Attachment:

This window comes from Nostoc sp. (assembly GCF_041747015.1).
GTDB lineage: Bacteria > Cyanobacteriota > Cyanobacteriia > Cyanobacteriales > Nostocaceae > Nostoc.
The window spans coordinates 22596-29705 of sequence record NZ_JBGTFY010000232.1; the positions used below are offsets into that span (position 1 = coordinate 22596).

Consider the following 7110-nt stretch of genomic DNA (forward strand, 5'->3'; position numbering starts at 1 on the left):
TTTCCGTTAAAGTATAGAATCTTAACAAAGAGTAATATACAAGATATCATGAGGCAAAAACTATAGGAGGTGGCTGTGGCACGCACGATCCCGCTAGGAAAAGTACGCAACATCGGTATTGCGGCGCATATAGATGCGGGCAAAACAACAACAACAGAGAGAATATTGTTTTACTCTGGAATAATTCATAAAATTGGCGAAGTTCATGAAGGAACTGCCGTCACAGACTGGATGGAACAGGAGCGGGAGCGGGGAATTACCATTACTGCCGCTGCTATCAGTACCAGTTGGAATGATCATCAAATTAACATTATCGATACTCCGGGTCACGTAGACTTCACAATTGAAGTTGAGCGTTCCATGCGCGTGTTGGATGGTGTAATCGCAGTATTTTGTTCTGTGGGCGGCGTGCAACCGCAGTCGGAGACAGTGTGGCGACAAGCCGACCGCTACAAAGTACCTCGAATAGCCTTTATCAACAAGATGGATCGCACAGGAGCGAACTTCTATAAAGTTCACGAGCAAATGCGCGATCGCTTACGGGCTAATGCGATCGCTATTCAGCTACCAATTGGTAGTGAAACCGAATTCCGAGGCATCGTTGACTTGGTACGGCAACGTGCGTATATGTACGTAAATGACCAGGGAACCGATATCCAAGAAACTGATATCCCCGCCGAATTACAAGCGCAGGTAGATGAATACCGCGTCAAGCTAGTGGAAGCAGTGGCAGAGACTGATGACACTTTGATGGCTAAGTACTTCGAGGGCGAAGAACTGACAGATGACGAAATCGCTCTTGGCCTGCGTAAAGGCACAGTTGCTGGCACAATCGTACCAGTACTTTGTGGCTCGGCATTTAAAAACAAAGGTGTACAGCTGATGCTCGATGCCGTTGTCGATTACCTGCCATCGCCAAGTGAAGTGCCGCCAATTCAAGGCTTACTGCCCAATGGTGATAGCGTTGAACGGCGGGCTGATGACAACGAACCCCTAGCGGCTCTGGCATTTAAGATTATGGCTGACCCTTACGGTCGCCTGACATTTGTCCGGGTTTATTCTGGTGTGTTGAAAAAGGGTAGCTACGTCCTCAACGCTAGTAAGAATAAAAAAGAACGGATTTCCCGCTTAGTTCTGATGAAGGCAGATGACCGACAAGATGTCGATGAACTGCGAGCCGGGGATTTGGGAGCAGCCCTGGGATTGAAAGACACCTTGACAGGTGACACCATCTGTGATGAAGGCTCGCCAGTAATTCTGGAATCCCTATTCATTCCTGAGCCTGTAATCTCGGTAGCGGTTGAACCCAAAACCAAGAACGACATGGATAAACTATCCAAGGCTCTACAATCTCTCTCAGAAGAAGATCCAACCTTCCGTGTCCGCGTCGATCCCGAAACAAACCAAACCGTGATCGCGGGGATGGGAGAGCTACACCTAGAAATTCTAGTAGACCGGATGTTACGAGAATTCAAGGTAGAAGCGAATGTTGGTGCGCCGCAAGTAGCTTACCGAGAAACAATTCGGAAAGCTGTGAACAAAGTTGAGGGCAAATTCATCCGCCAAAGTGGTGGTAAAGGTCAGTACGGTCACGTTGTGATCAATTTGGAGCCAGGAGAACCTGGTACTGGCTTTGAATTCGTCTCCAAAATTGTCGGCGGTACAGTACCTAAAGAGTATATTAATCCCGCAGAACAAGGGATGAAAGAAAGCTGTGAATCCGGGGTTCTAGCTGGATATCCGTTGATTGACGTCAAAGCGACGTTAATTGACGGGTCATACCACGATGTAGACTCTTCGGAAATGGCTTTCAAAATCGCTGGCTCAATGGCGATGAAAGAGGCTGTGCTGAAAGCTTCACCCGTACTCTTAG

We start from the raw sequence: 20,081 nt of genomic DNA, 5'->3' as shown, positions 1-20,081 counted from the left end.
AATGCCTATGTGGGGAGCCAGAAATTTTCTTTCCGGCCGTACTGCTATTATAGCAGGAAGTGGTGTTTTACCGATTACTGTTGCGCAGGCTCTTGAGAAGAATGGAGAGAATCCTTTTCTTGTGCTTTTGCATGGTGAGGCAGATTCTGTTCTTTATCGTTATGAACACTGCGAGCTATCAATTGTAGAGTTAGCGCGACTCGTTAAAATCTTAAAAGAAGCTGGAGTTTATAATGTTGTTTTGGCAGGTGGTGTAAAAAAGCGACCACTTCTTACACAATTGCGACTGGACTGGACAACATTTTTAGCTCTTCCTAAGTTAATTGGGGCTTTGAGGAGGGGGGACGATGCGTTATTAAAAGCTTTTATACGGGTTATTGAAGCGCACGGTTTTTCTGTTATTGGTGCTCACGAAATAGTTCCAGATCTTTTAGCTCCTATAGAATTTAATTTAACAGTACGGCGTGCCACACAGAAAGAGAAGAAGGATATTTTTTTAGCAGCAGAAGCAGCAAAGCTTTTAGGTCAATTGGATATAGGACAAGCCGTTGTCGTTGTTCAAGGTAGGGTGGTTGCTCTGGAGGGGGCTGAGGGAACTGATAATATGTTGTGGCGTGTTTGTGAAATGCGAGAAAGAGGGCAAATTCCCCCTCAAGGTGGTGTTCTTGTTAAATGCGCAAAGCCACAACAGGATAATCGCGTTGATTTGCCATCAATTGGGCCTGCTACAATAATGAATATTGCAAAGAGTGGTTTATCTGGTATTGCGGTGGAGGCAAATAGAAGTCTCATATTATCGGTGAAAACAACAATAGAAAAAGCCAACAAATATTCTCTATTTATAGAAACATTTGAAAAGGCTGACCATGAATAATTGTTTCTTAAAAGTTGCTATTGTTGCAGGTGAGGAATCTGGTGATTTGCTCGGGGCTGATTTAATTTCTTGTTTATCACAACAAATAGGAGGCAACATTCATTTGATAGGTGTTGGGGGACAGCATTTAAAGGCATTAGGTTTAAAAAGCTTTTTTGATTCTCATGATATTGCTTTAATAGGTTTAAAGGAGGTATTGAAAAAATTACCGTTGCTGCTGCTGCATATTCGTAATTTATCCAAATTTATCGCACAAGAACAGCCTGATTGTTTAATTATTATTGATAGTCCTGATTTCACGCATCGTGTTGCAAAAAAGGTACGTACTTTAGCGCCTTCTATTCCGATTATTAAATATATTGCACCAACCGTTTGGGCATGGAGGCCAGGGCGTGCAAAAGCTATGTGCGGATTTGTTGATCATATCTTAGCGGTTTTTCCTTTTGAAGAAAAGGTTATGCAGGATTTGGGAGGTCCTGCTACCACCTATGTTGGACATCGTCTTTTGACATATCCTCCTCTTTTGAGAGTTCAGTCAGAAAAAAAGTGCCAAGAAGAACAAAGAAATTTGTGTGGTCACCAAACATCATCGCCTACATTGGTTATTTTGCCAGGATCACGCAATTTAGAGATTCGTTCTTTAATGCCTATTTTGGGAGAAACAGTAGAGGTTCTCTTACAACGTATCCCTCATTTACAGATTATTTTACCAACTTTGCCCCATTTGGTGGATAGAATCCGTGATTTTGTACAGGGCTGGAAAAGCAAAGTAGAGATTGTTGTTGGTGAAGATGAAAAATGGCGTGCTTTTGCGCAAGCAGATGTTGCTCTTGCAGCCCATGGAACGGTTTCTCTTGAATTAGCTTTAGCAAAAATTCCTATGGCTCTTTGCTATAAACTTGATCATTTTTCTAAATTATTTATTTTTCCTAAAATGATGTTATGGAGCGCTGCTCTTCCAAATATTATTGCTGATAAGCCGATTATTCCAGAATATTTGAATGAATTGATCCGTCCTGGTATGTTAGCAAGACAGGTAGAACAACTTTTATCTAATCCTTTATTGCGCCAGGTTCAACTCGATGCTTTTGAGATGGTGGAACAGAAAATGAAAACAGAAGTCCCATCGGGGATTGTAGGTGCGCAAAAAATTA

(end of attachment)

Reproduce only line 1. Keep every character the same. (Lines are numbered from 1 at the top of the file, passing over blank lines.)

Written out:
This window comes from Nostoc sp. (assembly GCF_041747015.1).